Is it possible to make it out of The Gap? Working in The Gap is hard work because I don’t know how long it’s going to take or when I will get there. Maybe three years? Maybe five? Maybe ten? Maybe I won’t ever make it across The Gap. That uncertainty about when and if it’s gonna happen is a whole lot of tension to live with.
Occasionally, I’ll make a thing and think, “Hey, that’s pretty cool. I can’t believe I made that!” Surely, that’s a step in the right direction. And is it consistent internal satisfaction with the work over time or external praise from others that helps us to feel like we’ve successfully traversed The Gap? I suppose that one is different for all of us. I know I can’t chase praise or the things I make will die. But why make the things at all if I think no one will ever look at them or enjoy them?
The Gap can be a dark and lonely place. That’s why people quit. I like to keep things light, but thinking about The Gap is heavy lifting indeed. This is where the fight is: the fight to show up every day and continue making a thing. This is also why community is important, so you aren’t lost in The Gap all by yourself. The community is there to cheer you on and bolster you on bad days. They are there to tell you the thing you made is good and that you should keep going. They are there to tell you the thing you made can be better and to try again. Don’t work in The Gap alone.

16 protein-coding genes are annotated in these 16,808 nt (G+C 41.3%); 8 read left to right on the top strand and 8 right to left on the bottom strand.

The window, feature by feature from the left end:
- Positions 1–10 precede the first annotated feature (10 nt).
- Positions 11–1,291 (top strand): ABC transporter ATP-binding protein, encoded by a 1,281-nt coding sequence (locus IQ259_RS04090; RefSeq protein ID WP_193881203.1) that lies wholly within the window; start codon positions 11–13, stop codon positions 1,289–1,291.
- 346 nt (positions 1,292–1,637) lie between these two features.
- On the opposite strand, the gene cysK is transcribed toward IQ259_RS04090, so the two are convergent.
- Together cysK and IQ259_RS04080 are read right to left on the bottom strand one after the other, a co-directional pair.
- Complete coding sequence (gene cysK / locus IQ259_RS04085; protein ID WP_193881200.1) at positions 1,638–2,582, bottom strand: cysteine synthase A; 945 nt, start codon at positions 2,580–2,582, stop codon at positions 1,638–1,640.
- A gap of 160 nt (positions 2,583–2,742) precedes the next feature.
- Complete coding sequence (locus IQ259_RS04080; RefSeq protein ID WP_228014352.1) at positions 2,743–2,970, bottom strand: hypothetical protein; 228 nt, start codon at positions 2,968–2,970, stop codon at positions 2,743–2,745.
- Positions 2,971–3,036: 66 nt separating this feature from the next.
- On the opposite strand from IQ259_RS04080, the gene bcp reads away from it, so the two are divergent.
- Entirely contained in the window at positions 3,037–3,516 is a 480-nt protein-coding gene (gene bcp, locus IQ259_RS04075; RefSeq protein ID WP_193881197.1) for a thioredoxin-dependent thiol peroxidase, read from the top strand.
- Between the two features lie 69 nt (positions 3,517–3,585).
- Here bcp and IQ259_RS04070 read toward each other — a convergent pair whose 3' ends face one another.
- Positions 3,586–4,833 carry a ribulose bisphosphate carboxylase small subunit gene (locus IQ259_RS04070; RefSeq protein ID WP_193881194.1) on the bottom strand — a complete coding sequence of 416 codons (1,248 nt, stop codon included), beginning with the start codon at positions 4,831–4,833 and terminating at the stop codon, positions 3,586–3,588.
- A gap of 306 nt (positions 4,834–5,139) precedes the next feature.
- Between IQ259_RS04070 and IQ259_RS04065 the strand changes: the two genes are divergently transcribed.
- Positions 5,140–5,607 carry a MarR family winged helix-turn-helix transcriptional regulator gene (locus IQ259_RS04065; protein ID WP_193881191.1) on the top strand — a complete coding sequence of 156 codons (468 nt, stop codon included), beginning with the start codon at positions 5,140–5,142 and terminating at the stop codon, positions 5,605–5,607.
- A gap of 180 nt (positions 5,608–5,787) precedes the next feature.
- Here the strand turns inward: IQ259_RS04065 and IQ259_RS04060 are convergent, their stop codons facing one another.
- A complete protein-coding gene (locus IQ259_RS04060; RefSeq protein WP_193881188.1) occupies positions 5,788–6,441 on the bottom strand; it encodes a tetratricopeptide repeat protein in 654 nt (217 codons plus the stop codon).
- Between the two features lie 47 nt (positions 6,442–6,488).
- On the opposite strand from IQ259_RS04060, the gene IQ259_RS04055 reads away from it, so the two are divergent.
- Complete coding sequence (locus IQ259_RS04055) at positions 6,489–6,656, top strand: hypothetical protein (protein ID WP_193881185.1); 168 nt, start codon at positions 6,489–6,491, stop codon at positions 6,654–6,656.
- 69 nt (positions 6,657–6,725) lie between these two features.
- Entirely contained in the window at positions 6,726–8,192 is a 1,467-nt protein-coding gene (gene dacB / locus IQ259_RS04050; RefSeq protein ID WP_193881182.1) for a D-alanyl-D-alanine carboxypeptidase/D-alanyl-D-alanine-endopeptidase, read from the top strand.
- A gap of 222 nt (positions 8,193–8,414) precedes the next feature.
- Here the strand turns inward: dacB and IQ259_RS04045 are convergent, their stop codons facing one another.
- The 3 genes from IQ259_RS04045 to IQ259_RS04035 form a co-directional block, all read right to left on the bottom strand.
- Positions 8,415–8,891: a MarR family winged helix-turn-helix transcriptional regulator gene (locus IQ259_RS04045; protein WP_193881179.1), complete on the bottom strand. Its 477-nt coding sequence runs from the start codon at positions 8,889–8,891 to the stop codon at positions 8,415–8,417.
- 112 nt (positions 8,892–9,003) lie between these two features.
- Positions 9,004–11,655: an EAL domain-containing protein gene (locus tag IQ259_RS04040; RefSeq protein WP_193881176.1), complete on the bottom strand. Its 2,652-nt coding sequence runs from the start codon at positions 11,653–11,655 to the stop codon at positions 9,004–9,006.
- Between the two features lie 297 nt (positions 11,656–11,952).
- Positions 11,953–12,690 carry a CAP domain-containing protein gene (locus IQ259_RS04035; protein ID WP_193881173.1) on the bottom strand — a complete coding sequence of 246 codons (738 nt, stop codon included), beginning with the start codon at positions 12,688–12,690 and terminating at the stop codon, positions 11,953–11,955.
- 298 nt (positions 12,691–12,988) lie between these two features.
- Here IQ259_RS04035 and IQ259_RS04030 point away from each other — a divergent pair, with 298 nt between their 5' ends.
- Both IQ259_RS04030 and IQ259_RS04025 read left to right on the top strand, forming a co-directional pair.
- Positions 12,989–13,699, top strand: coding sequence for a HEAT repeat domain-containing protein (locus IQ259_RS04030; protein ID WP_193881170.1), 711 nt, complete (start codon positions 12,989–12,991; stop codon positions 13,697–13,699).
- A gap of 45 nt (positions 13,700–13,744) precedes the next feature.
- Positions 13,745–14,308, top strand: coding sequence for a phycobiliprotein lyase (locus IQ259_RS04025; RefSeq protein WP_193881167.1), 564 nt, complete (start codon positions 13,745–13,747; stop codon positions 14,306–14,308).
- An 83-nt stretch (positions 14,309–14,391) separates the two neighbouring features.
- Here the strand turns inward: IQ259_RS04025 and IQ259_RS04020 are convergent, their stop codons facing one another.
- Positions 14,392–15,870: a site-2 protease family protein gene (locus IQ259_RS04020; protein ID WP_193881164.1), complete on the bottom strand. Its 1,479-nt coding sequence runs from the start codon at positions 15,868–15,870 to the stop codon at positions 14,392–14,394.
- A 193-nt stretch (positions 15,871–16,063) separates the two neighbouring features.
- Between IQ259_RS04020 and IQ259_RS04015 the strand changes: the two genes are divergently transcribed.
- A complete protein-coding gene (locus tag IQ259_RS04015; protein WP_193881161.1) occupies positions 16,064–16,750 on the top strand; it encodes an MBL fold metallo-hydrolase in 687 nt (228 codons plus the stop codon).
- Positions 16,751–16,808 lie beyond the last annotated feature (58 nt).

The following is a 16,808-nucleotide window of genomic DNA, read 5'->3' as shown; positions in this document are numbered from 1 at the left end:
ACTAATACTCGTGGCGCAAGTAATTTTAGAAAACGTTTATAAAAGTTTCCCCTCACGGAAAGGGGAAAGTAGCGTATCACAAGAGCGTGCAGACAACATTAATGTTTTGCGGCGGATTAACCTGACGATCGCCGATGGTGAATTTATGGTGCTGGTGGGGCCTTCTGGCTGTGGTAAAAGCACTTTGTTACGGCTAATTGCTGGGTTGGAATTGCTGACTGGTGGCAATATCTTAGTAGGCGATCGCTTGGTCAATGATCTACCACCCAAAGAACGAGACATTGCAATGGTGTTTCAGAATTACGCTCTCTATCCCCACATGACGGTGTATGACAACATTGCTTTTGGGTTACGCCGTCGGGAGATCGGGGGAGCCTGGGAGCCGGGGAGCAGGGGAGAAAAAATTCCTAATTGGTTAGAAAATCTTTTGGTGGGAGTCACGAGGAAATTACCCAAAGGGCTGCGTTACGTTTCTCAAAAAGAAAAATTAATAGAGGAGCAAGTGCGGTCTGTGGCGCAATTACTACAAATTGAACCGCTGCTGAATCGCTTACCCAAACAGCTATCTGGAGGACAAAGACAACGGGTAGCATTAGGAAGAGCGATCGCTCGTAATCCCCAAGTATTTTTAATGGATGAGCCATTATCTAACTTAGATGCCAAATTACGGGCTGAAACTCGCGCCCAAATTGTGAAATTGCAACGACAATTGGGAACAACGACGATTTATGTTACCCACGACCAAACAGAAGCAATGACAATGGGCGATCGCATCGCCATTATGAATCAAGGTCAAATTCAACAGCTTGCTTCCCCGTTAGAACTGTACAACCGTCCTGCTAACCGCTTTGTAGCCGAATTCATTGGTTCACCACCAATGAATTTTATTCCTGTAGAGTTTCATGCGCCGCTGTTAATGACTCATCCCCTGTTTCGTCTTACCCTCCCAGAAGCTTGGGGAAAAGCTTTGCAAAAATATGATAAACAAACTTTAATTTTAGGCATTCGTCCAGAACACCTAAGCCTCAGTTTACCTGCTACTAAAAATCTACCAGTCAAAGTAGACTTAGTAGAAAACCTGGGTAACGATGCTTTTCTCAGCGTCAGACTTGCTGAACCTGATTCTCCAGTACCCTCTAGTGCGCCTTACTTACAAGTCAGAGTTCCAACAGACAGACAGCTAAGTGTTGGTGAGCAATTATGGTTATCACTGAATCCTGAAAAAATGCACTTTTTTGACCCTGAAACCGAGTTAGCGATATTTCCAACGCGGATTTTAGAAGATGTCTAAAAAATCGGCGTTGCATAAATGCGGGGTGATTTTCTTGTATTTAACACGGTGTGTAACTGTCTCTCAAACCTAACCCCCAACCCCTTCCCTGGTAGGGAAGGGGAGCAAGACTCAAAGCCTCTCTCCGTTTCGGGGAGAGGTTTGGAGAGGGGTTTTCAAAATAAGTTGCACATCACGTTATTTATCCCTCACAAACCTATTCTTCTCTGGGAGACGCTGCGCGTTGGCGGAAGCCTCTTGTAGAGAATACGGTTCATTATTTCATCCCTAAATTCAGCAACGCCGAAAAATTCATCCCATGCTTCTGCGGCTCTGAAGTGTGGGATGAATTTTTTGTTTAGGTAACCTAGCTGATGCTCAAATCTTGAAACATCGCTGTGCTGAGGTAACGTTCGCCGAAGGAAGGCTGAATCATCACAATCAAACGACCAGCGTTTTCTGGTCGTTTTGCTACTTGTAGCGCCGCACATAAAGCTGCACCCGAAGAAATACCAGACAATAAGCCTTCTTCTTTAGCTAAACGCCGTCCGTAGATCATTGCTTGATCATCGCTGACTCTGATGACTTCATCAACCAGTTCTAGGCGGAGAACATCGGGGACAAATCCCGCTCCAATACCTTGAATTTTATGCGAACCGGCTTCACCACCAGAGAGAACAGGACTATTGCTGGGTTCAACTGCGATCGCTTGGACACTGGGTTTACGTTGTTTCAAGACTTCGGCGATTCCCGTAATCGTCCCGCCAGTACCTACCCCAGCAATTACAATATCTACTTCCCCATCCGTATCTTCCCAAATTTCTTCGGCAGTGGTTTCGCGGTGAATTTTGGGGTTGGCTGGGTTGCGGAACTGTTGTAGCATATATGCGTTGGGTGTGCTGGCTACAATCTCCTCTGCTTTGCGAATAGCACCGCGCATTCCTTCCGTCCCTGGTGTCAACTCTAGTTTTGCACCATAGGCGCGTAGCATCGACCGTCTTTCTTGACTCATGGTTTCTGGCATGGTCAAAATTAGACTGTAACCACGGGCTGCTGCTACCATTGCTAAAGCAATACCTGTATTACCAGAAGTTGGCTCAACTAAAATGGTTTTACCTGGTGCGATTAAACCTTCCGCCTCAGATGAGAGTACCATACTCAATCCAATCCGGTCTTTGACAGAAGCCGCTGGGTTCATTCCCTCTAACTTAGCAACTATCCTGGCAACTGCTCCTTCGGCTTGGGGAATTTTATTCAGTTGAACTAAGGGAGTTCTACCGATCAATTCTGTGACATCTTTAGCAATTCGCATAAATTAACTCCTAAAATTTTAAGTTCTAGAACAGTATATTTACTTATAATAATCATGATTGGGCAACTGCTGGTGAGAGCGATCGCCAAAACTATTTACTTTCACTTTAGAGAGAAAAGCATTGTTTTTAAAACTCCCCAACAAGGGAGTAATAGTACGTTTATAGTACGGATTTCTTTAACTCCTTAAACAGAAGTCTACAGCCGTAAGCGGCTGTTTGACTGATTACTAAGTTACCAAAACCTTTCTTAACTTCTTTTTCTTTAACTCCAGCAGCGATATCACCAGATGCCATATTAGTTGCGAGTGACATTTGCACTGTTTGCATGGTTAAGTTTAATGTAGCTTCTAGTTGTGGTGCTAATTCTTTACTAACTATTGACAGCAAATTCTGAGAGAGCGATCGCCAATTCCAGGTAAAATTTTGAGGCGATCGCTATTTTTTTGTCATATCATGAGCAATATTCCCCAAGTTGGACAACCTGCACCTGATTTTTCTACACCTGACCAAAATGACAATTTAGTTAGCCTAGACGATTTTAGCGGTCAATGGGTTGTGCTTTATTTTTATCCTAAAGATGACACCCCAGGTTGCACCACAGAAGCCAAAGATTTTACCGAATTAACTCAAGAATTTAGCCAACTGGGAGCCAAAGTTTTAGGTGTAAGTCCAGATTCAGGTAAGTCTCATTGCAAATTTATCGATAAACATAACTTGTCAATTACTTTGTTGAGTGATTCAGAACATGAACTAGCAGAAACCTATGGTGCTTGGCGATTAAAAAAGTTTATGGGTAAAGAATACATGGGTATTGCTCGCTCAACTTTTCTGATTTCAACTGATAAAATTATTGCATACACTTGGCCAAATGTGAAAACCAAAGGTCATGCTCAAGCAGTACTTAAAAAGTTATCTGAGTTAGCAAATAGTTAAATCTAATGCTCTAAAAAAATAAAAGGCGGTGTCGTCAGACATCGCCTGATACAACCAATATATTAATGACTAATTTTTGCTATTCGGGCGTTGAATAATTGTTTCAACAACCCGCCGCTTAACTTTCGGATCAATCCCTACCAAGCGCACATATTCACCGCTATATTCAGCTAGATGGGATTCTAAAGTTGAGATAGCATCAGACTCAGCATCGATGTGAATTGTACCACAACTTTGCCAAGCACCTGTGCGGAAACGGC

Do it for the Process
There’s a hashtag on Instagram called Do it for the Process. I post under it sometimes. Not because I want to be reposted necessarily (although that’s awesome in it’s own way), but because it’s a reminder to myself to love the work for the work’s sake. Stephen and I talk about art and process a lot. The other day after we’d been talking about this Ira Glass thing, he tweeted:
Slowly getting better at seeing the gap between what I imagine and what I create as a challenge to hurdle instead of a pit to fall into.
— Stephen Granade (@Sargent) September 15, 2016
And then I wanted to kick myself because he boiled down to 140 characters what I had been trying to articulate in this post for weeks. Then I also gave myself a pat on the back for marrying someone so dang smart.
Looking at the process as the biggest part of the fun is integral to being able to continue doing the work over the long haul. And so on days when I’m dragging and thinking, “I gotta go to the studio and get something done,” I shake myself a little bit and remind myself, “I get to go to the studio today! And that’s a beautiful place to get to be!”
What do you see in The Gap? What rings true for you? What makes you mad? I wanna know what you think!